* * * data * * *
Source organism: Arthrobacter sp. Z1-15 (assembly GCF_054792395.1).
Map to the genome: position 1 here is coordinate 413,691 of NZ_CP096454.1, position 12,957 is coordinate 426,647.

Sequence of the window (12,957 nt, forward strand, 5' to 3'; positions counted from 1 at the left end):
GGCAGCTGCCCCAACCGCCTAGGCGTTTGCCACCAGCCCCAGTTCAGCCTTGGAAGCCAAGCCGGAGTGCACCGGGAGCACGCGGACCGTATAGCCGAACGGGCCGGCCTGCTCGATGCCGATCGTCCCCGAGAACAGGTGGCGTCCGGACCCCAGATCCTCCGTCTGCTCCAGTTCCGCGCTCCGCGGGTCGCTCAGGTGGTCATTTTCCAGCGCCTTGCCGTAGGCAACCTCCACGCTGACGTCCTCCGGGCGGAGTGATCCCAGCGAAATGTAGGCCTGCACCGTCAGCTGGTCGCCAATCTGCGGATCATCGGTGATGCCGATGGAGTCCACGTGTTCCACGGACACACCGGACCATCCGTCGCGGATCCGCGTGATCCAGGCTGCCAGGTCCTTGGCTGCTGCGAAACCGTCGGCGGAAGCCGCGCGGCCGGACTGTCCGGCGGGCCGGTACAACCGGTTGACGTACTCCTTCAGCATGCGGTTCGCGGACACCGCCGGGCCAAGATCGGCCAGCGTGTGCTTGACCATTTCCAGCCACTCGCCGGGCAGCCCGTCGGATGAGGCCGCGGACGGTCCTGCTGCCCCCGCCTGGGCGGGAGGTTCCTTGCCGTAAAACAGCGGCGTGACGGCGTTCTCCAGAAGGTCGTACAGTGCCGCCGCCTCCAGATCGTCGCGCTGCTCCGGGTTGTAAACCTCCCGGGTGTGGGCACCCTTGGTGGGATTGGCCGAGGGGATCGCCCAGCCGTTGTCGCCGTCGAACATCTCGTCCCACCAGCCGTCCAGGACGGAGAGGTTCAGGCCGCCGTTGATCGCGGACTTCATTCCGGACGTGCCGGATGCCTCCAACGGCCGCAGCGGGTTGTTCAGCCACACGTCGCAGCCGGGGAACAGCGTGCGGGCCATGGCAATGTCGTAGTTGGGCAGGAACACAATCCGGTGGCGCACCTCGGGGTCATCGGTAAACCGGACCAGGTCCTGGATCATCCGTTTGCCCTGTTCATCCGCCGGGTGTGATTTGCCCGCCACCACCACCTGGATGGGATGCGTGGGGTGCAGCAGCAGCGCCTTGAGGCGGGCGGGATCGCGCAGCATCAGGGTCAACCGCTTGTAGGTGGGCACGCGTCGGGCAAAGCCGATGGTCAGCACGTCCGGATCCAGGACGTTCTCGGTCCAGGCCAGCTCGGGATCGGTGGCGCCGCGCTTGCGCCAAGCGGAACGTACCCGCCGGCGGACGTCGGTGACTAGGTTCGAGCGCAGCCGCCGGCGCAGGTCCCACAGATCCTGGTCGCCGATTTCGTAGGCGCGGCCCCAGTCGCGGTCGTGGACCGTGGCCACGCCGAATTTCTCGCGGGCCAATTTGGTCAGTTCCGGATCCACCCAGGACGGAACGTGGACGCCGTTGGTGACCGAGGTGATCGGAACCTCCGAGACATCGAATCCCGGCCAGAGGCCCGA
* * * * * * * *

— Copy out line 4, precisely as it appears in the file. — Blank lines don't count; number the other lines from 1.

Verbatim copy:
GGCAGCTGCCCCAACCGCCTAGGCGTTTGCCACCAGCCCCAGTTCAGCCTTGGAAGCCAAGCCGGAGTGCACCGGGAGCACGCGGACCGTATAGCCGAACGGGCCGGCCTGCTCGATGCCGATCGTCCCCGAGAACAGGTGGCGTCCGGACCCCAGATCCTCCGTCTGCTCCAGTTCCGCGCTCCGCGGGTCGCTCAGGTGGTCATTTTCCAGCGCCTTGCCGTAGGCAACCTCCACGCTGACGTCCTCCGGGCGGAGTGATCCCAGCGAAATGTAGGCCTGCACCGTCAGCTGGTCGCCAATCTGCGGATCATCGGTGATGCCGATGGAGTCCACGTGTTCCACGGACACACCGGACCATCCGTCGCGGATCCGCGTGATCCAGGCTGCCAGGTCCTTGGCTGCTGCGAAACCGTCGGCGGAAGCCGCGCGGCCGGACTGTCCGGCGGGCCGGTACAACCGGTTGACGTACTCCTTCAGCATGCGGTTCGCGGACACCGCCGGGCCAAGATCGGCCAGCGTGTGCTTGACCATTTCCAGCCACTCGCCGGGCAGCCCGTCGGATGAGGCCGCGGACGGTCCTGCTGCCCCCGCCTGGGCGGGAGGTTCCTTGCCGTAAAACAGCGGCGTGACGGCGTTCTCCAGAAGGTCGTACAGTGCCGCCGCCTCCAGATCGTCGCGCTGCTCCGGGTTGTAAACCTCCCGGGTGTGGGCACCCTTGGTGGGATTGGCCGAGGGGATCGCCCAGCCGTTGTCGCCGTCGAACATCTCGTCCCACCAGCCGTCCAGGACGGAGAGGTTCAGGCCGCCGTTGATCGCGGACTTCATTCCGGACGTGCCGGATGCCTCCAACGGCCGCAGCGGGTTGTTCAGCCACACGTCGCAGCCGGGGAACAGCGTGCGGGCCATGGCAATGTCGTAGTTGGGCAGGAACACAATCCGGTGGCGCACCTCGGGGTCATCGGTAAACCGGACCAGGTCCTGGATCATCCGTTTGCCCTGTTCATCCGCCGGGTGTGATTTGCCCGCCACCACCACCTGGATGGGATGCGTGGGGTGCAGCAGCAGCGCCTTGAGGCGGGCGGGATCGCGCAGCATCAGGGTCAACCGCTTGTAGGTGGGCACGCGTCGGGCAAAGCCGATGGTCAGCACGTCCGGATCCAGGACGTTCTCGGTCCAGGCCAGCTCGGGATCGGTGGCGCCGCGCTTGCGCCAAGCGGAACGTACCCGCCGGCGGACGTCGGTGACTAGGTTCGAGCGCAGCCGCCGGCGCAGGTCCCACAGATCCTGGTCGCCGATTTCGTAGGCGCGGCCCCAGTCGCGGTCGTGGACCGTGGCCACGCCGAATTTCTCGCGGGCCAATTTGGTCAGTTCCGGATCCACCCAGGACGGAACGTGGACGCCGTTGGTGACCGAGGTGATCGGAACCTCCGAGACATCGAATCCCGGCCAGAGGCCCGA